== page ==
Santa's Friend Chimney Service

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The Anatomy of a Masonry Chimney

If you have a masonry fireplace, the anatomy of its chimney consists of many important parts. Many homeowners are unfamiliar with these parts and their functions, and knowing these parts’ names and functions can help homeowners identify exactly what is wrong with their chimneys. As part of our duties as Chimney Safety Institute of America (CSIA)-certified chimney sweeps, we at Santa’s Friend Chimney Service enjoy teaching our customers about their fireplace and chimney systems. We would like to tell you the parts of a masonry chimney and explain what exactly they do to keep your fireplace working safely.

Masonry Chimney Anatomy - Jackson MS

As identified by the CSIA, the anatomy of a masonry fireplace and chimney system include the following parts:

  • Mortar Crown – Also known as a chimney crown, this part sits on top of the chimney to prevent water penetration of the bricks and mortar as well as water leaks down the flue and into your home.
  • Flue – Available in different shapes and sizes, the flue is a chamber that vents out the corrosive byproducts of combustion from the fireplace. A single chimney can have multiple flues if several fireplaces or stoves are connected to the same chimney.
  • Smoke Chamber – The area above the firebox and below the flue, the smoke chamber allows smoke to mix and rise up the flue. Most smoke chambers are made from terracotta tiles. This part is also known as the chimney throat.
  • Smoke Shelf – The smoke shelf functions with the smoke chamber to push smoke out the flue. This area is behind the damper and is the bottom of the chimney.
  • Damper – Usually located in the same area as the smoke chamber and smoke shelf, the damper seals your chimney shut when the fireplace is not in use. A very important part of your chimney, the damper needs to function properly to keep heated air from escaping out the chimney when there is no fire.
  • Lintel – A heavy piece of angle iron that holds up the bricks over the center of the fireplace, the lintel is embedded into the brick.
  • Firebox – A critical component of your fireplace and chimney system, the firebox is a two- or three-walled structure that contains the direct heat of the fire and guides the smoke into the smoke chamber. Since the firebox is exposed to such high temperatures, this part tends to deteriorate more quickly than other parts of the anatomy of your chimney. It is crucial that the firebox is constructed with the right materials and kept in good repair.
  • Ash Dump – Equipped with a door, the ash dump is located directly below the center of the firebox. When the ash dump door is open, ashes from the fire fall into the ash dump. The ash dump makes it simple to remove ashes from the firebox.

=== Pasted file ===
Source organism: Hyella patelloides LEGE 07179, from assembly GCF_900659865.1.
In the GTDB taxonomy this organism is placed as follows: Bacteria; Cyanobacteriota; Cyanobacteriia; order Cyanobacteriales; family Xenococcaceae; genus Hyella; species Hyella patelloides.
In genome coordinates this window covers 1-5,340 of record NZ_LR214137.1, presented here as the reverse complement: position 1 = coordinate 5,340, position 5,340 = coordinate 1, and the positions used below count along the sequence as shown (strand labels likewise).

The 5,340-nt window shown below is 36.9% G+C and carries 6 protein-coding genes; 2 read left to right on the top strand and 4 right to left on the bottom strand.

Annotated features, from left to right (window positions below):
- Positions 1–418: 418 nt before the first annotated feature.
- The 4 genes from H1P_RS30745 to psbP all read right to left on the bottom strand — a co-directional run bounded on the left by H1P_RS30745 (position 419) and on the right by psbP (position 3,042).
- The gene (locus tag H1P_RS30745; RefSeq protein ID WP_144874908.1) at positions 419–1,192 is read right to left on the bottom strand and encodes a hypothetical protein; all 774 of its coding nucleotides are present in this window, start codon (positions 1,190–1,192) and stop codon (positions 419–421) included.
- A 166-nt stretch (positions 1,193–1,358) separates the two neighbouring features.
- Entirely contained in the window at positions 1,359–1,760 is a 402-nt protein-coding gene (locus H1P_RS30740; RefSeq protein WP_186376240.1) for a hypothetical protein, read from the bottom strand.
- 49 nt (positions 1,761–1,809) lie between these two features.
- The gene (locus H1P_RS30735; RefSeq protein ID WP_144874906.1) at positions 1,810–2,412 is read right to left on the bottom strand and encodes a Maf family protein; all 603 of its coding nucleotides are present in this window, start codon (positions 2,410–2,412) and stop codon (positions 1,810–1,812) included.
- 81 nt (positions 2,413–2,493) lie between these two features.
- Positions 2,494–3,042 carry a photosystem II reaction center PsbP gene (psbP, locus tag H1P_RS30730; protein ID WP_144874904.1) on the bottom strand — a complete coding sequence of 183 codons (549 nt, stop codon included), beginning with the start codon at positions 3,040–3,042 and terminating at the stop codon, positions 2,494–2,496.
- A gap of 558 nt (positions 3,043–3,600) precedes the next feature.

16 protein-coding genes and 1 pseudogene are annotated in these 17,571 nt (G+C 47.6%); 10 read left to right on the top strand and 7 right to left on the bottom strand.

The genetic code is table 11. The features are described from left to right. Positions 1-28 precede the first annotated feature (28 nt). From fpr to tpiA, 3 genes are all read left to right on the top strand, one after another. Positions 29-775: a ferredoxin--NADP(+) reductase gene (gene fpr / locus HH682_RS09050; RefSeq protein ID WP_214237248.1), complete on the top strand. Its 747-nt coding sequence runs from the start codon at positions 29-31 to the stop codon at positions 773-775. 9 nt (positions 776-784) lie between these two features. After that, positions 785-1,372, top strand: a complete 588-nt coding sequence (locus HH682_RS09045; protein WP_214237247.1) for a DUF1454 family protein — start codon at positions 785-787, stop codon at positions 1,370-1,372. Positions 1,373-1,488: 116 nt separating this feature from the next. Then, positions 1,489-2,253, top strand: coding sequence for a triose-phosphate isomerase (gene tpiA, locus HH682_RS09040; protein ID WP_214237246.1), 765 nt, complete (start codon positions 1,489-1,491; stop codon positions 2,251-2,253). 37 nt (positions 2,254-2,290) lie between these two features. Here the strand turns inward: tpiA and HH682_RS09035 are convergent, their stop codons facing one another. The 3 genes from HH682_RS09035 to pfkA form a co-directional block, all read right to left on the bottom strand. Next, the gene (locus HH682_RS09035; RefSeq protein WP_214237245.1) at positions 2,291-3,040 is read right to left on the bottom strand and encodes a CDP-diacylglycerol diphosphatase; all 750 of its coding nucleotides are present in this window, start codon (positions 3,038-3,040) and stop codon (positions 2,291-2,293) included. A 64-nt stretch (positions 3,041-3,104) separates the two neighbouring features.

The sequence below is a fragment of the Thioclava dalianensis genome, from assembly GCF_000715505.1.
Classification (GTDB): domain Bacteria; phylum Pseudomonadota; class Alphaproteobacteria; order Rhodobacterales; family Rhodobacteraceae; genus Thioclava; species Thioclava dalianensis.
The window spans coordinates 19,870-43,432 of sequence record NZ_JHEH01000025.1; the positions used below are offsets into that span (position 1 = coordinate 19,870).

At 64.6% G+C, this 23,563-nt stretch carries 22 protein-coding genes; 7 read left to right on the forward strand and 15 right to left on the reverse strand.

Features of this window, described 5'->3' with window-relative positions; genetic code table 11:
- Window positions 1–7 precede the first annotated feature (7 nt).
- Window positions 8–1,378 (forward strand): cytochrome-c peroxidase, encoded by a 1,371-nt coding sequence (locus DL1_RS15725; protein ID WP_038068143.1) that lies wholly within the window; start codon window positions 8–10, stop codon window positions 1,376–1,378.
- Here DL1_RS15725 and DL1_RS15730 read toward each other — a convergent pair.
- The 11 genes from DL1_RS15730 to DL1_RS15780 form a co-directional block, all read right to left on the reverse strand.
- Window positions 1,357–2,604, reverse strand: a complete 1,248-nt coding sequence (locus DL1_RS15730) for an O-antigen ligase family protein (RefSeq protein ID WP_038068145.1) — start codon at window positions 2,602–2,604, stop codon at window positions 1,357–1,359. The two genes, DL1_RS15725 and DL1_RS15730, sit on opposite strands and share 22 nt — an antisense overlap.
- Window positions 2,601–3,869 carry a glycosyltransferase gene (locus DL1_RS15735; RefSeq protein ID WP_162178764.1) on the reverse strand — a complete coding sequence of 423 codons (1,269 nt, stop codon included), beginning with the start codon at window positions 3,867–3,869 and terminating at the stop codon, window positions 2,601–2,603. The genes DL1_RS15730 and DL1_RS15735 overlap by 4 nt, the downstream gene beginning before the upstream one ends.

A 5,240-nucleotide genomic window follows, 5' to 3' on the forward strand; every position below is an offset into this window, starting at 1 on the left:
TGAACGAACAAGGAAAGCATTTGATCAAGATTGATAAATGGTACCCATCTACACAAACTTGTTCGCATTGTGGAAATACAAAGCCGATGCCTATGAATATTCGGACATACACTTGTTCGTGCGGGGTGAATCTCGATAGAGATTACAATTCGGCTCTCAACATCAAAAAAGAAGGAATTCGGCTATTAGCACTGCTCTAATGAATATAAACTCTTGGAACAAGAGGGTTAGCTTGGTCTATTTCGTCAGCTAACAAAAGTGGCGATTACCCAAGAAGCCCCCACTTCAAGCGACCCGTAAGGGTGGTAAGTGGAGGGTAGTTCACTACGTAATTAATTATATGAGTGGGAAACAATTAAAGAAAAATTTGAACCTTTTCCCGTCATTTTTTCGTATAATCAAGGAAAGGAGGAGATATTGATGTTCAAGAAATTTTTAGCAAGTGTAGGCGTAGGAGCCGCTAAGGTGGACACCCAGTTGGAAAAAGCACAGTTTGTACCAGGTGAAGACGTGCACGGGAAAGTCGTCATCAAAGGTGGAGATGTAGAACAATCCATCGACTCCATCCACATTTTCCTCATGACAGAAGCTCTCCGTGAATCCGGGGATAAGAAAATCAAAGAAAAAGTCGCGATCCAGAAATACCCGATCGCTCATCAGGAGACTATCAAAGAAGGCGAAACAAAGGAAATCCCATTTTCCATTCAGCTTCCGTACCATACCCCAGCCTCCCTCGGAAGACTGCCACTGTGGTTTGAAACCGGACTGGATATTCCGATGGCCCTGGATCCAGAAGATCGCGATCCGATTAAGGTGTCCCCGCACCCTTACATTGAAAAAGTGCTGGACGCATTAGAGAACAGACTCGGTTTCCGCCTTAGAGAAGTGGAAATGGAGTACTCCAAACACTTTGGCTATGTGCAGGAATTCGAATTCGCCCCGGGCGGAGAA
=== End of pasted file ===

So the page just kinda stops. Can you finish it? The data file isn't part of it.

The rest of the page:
• Clean Out Door – Most often located in the basement of your home, the clean out door allows you to clean out the ash dump more easily.

Have questions about your chimney’s anatomy? Contact Santa’s Friend Chimney Service or click here to ask our staff whatever you need to know about the parts of your chimney.

By Jim Robinson on February 27th, 2015 | Tagged with: Tags: , , , | Leave a Comment

The Signs that It Is Time for Firebox Replacement

Most people choose their fireplace based on the way that it looks and never imagine that fireplace replacement will ever be something that they need. However, over time, a firebox does become worn down or damaged and may need to be maintained. There are a few signs homeowners can look for to let them know that it is time to call in some help.

Fireplace Insert - Jackson MS - Santa's Friend Chimney

Over time,  firebox panels may begin to look cracked or worn down. Although some homeowners enjoy this look, it can actually be dangerous. If it is cracked or there appears to be pieces falling down from the inside, it is time for repairs or for a complete firebox replacement.

In addition to the wear and tear of old age, water buildup can lead to significant damage in a fireplace system. If the it is exposed to a great deal of moisture, it will eventually weaken and fall apart. Try scraping the firebox and see if it starts to come apart in any places. If it does, then it would be a good idea to replace it before the damage becomes even more significant.

Some homeowners may look at their fireplaces and not be able to tell whether or not they require any maintenance. In this situation, it is better to be safe than sorry. Instead of playing a guessing game, call in a CSIA certified chimney sweep to take a look and determine what maintenance, if any, is necessary.

If a firebox is not properly maintained, the entire household may be at risk every time they decide to enjoy a warm fire. If any pieces appear to be crumbling or falling off, it is time to call in a professional to assess the situation. This damage may occur over time as the result of age, but it can also be caused by significant water damage.

By Jim Robinson on May 19th, 2013 | Tagged with: Tags: , , | Leave a Comment